“He was the best teacher I ever had. There are so many people I encountered who would say the same thing,” said Betsy MacIver Neiva, who was one of his doctoral students in the early 1990s and is now an administrator and teacher at a private school in Philadelphia.
“From Professor McCraw’s painstaking edits of every book review and chapter I turned in, I learned how to write,” she said. “To this day, each time I remove an unnecessary comma from a sentence, I think of him.”
Often suffering from back pain, Dr. McGraw used special chairs in his office and attended faculty meetings by lying on a portable chaise lounge he carried with him, friends said. He had endured poor health since his late 40s, according to his wife.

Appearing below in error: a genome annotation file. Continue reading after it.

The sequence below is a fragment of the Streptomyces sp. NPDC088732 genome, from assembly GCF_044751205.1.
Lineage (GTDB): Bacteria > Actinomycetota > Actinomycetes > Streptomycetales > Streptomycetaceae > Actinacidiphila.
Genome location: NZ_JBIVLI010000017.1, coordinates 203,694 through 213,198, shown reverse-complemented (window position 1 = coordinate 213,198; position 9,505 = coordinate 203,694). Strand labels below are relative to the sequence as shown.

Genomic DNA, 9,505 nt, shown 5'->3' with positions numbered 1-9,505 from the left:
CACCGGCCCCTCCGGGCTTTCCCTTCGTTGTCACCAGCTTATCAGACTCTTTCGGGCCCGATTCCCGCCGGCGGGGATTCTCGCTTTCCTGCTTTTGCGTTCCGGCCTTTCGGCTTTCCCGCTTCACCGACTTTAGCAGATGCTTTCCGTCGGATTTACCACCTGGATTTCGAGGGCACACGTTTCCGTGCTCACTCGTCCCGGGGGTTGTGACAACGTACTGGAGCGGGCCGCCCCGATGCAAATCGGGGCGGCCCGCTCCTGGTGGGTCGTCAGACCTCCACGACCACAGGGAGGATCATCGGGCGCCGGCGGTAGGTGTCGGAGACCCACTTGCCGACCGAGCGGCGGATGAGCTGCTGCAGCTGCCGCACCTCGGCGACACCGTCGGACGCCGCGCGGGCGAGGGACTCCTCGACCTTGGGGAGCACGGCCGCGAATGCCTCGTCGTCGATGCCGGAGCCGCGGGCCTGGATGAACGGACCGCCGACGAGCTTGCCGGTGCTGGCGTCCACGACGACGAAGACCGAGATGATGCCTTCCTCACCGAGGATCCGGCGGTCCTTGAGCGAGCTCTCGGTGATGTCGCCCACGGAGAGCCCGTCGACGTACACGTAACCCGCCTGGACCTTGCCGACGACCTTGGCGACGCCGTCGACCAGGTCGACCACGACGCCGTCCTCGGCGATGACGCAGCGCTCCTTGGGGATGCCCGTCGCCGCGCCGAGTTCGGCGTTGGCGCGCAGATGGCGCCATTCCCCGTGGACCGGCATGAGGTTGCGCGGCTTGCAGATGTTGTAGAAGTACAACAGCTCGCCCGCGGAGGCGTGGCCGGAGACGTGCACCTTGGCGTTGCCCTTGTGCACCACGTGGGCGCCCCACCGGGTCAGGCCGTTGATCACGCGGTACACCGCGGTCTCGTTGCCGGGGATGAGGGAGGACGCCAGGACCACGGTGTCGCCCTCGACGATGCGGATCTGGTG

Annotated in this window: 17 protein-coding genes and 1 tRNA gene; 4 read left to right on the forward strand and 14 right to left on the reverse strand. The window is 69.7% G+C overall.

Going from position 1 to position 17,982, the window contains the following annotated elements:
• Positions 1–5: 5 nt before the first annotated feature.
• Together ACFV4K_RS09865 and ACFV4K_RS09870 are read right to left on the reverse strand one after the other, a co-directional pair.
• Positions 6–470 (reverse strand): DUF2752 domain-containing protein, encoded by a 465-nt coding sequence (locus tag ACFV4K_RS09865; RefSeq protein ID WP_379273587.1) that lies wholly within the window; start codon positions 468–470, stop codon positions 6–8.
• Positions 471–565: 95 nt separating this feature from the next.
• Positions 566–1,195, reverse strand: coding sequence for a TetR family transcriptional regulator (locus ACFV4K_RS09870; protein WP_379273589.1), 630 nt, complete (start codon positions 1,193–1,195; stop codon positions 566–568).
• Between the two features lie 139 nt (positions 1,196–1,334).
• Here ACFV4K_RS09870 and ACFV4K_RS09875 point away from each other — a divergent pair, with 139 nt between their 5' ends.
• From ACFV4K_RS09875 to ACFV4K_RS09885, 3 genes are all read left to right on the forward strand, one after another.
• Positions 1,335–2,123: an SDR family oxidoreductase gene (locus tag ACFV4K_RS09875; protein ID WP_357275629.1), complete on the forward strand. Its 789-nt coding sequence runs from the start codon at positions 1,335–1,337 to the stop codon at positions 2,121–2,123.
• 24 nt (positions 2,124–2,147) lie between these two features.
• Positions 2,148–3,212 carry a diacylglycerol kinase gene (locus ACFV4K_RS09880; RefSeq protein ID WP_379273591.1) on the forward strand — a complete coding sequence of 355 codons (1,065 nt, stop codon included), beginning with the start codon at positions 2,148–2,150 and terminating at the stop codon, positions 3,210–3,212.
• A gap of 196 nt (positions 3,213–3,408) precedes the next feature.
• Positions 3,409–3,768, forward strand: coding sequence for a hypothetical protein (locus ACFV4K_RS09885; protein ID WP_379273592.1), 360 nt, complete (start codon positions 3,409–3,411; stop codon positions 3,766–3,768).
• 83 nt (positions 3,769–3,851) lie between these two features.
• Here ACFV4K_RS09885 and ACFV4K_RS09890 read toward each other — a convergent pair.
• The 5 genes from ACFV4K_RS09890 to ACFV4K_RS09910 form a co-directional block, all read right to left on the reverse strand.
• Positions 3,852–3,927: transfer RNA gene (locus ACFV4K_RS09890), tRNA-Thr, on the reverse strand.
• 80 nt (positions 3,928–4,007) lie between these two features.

“He coped with such adversity when I was working with him,” MacIver Neiva recalled. “He was very private about it. He never gave any indication that anything in his life came close to the importance of what I was telling him about.”
In addition to his wife, Dr. McCraw leaves a daughter, Elizabeth McCarron of Wellesley; a son, Thomas Jr. of Bedford, N.H.; a brother, John of Gainesville, Fla.; and three granddaughters.
A service has been held. Burial was in Mount Auburn Cemetery in Cambridge.
Geoffrey G. Jones, a Harvard business professor who chairs the school’s Business History Initiative, said Dr. McCraw was “a true leader and institution builder.”
“A prolific and lucid author, he repeatedly made the case that history matters to the concerns of today,” Jones said. “He was a master of using biography to deepen understanding of highly complex issues, but he was also a remarkable synthesizer, a skill he employed to pioneer the teaching of global business history.”
J.M. Lawrence can be reached at firstname.lastname@example.org.